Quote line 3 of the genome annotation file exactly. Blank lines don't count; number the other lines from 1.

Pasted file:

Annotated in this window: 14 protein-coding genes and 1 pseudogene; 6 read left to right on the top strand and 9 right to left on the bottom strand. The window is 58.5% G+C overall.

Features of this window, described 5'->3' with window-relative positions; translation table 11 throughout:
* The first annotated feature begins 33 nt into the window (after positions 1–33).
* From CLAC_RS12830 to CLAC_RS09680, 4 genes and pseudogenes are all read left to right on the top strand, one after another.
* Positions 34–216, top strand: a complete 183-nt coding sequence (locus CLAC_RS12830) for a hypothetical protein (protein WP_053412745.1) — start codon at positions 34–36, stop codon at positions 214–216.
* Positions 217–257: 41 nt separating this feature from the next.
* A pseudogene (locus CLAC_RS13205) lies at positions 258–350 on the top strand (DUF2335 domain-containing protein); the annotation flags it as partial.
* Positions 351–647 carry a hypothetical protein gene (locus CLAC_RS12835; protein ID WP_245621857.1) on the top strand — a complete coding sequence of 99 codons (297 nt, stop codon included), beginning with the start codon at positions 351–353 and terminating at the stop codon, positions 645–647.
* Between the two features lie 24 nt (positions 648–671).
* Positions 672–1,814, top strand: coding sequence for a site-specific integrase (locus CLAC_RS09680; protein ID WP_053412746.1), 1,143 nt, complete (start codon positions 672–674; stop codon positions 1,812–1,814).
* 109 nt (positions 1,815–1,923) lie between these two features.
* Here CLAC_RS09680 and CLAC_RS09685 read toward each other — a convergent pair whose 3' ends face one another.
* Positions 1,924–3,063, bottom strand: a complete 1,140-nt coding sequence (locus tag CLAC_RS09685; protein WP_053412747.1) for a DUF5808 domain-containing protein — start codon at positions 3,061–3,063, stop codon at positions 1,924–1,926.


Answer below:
* The first annotated feature begins 33 nt into the window (after positions 1–33).